Consumer Overdraft Polls Offer Conflicting Views
Boyer, Meghan, American Banker
Two surveys on debit card overdraft fees have reached very different conclusions about consumer preferences.
According to a survey the Center for Responsible Lending released last month, the majority of cardholders want financial companies to deny transactions if their accounts do not have enough funds to cover them, instead of approving the purchases and charging overdraft fees.
However, a survey released by the American Bankers Association in August of last year found that most debit cardholders are glad their institutions cover overdraft purchases.
"The easy answer is that they're both right and both wrong," said Red Gillen, a senior analyst with Celent LLC, a Boston market research unit of Marsh & McLennan Cos. "Consumer ire is conversely related to transaction size and importance."
Consumers want overdraft protection and will pay fees to cover large purchases, Mr. Gillen said, but they tend to get upset when banks apply the same policy to small purchases.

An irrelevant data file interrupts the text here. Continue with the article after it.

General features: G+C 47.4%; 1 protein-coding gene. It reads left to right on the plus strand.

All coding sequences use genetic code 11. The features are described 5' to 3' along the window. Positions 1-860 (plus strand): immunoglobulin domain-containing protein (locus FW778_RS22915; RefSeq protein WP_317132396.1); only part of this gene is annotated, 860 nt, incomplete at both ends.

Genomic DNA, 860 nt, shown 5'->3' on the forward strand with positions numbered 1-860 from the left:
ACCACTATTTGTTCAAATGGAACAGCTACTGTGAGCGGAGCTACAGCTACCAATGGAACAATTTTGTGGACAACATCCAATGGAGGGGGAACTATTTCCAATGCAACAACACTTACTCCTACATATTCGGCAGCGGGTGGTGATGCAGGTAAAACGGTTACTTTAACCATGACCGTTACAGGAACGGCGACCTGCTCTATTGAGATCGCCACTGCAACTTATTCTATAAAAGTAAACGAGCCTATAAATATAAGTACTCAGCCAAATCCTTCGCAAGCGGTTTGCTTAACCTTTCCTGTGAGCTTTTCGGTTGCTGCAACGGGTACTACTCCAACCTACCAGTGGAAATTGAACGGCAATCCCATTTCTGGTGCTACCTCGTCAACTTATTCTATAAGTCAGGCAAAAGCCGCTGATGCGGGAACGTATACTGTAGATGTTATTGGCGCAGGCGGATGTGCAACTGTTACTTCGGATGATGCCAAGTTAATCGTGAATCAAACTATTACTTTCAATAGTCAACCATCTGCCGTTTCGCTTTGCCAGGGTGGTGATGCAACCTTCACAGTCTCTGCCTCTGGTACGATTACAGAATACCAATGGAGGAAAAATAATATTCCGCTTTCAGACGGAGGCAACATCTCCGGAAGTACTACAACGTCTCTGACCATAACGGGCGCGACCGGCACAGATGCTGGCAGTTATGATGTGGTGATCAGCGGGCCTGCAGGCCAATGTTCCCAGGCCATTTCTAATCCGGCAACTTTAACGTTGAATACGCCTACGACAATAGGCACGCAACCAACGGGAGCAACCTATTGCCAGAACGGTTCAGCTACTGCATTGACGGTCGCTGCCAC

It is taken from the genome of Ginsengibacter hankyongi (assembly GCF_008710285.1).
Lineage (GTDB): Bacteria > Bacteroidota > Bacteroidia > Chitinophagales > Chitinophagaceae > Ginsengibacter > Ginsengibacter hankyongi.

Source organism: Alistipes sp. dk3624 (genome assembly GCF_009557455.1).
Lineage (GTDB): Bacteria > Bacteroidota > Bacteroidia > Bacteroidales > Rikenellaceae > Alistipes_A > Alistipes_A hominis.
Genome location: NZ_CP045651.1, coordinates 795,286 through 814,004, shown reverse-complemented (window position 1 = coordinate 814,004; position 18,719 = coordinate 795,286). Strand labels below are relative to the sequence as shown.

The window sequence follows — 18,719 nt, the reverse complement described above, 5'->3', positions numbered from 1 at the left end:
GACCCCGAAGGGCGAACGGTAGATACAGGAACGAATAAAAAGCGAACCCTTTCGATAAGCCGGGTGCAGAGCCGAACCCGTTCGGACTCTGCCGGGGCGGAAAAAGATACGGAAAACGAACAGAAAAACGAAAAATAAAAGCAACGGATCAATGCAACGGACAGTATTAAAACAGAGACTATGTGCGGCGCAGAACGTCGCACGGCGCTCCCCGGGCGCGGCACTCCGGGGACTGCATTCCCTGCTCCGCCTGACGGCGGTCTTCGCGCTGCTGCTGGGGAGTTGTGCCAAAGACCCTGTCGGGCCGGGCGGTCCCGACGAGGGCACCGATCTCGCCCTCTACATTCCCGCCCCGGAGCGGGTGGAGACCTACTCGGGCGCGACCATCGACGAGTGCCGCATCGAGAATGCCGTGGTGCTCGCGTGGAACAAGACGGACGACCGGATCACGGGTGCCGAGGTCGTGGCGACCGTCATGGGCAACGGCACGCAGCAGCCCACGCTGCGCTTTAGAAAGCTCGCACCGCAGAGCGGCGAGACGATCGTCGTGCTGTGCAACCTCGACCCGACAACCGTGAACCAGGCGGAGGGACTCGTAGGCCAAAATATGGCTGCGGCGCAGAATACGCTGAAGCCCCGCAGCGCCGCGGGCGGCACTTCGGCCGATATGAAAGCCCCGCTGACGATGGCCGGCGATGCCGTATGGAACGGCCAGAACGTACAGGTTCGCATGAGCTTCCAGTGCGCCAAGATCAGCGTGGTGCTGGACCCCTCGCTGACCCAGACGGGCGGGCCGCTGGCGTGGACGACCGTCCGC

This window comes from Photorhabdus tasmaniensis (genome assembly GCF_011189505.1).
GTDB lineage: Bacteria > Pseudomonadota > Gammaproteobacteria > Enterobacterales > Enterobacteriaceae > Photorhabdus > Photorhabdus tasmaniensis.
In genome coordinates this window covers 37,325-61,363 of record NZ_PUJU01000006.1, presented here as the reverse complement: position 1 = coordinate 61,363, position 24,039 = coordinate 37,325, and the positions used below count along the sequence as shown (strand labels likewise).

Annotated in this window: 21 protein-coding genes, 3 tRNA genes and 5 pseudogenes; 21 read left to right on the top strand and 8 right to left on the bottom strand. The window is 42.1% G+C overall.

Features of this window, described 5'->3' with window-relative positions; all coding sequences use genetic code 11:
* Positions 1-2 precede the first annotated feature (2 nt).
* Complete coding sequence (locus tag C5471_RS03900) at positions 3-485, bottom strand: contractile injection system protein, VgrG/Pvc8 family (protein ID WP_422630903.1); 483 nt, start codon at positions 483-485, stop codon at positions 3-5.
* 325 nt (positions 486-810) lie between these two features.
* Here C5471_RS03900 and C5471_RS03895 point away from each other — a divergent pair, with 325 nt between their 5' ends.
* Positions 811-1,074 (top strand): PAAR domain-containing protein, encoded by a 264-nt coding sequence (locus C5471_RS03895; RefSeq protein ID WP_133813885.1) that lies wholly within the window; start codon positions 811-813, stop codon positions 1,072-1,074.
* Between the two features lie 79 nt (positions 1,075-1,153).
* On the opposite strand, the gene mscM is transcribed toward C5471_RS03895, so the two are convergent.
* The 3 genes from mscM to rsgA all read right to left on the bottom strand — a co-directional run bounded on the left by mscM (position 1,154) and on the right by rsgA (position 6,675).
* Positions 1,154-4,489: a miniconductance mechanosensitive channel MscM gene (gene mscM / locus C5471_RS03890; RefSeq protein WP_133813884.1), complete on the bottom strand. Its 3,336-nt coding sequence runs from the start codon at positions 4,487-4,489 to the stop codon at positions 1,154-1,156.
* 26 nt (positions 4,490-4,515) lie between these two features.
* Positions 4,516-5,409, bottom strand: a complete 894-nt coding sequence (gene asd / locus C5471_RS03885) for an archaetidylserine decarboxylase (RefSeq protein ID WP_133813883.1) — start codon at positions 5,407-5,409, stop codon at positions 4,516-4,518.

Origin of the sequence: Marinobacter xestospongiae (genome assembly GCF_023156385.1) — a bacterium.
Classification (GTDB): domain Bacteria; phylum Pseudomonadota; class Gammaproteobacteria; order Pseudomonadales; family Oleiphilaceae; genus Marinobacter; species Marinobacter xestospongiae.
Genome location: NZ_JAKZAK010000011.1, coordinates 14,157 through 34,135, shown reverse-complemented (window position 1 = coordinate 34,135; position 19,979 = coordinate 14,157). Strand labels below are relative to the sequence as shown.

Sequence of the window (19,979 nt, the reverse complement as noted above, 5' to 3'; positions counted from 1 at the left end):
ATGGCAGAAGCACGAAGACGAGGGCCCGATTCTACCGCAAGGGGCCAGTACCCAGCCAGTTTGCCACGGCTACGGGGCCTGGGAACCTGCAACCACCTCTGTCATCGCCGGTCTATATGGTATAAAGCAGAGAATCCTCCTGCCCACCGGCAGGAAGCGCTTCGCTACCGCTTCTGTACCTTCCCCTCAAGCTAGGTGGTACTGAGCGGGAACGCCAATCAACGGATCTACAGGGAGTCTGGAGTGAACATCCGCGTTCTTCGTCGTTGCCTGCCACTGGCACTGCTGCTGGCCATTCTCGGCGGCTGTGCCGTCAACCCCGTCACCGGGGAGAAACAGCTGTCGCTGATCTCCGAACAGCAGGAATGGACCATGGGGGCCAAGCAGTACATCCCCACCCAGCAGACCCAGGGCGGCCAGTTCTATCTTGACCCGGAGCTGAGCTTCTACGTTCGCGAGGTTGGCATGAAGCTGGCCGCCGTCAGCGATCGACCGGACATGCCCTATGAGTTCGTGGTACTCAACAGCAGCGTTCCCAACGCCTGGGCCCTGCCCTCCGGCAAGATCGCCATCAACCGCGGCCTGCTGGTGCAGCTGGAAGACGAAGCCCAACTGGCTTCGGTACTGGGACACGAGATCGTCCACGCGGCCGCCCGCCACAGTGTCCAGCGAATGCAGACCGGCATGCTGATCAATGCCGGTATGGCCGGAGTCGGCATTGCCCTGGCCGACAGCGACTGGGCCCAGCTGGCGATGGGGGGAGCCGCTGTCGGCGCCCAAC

He also said the sponsors of the two surveys are not unbiased on this issue.
The survey sponsored by the Center for Responsible Lending, a Washington nonprofit that advocates against abusive financial practices, found that 80% of respondents would prefer their banks to deny $5 transactions if the funds are not available, 79% want $20 transactions to be denied, and 77% want $40 transactions to be denied. Opinion Research Corp. conducted the survey of 2,000 U.S. checking account holders in January.
Consumers pay about $17.5 billion of overdraft fees to cover $15.8 billion of credit extended to them annually, according to the center.
"The majority of overdrafts are caused by small purchases," said Leslie Parrish, a senior researcher at the center. "There's frustration with a bank covering a $5 latte" with a $34 fee, for example.
The ABA survey of 1,000 U.S. adults found that 88% of cardholders who had paid an overdraft fee in the previous 12 months were glad their financial institution covered the purchase.
Only 11% said they would have preferred the bank to have denied the transaction. Ipsos Reid conducted the survey in July.
Carol Kaplan, a spokeswoman for the ABA, said that consumers are often glad banks cover debit purchases in situations such as an emergency visit to a veterinarian. …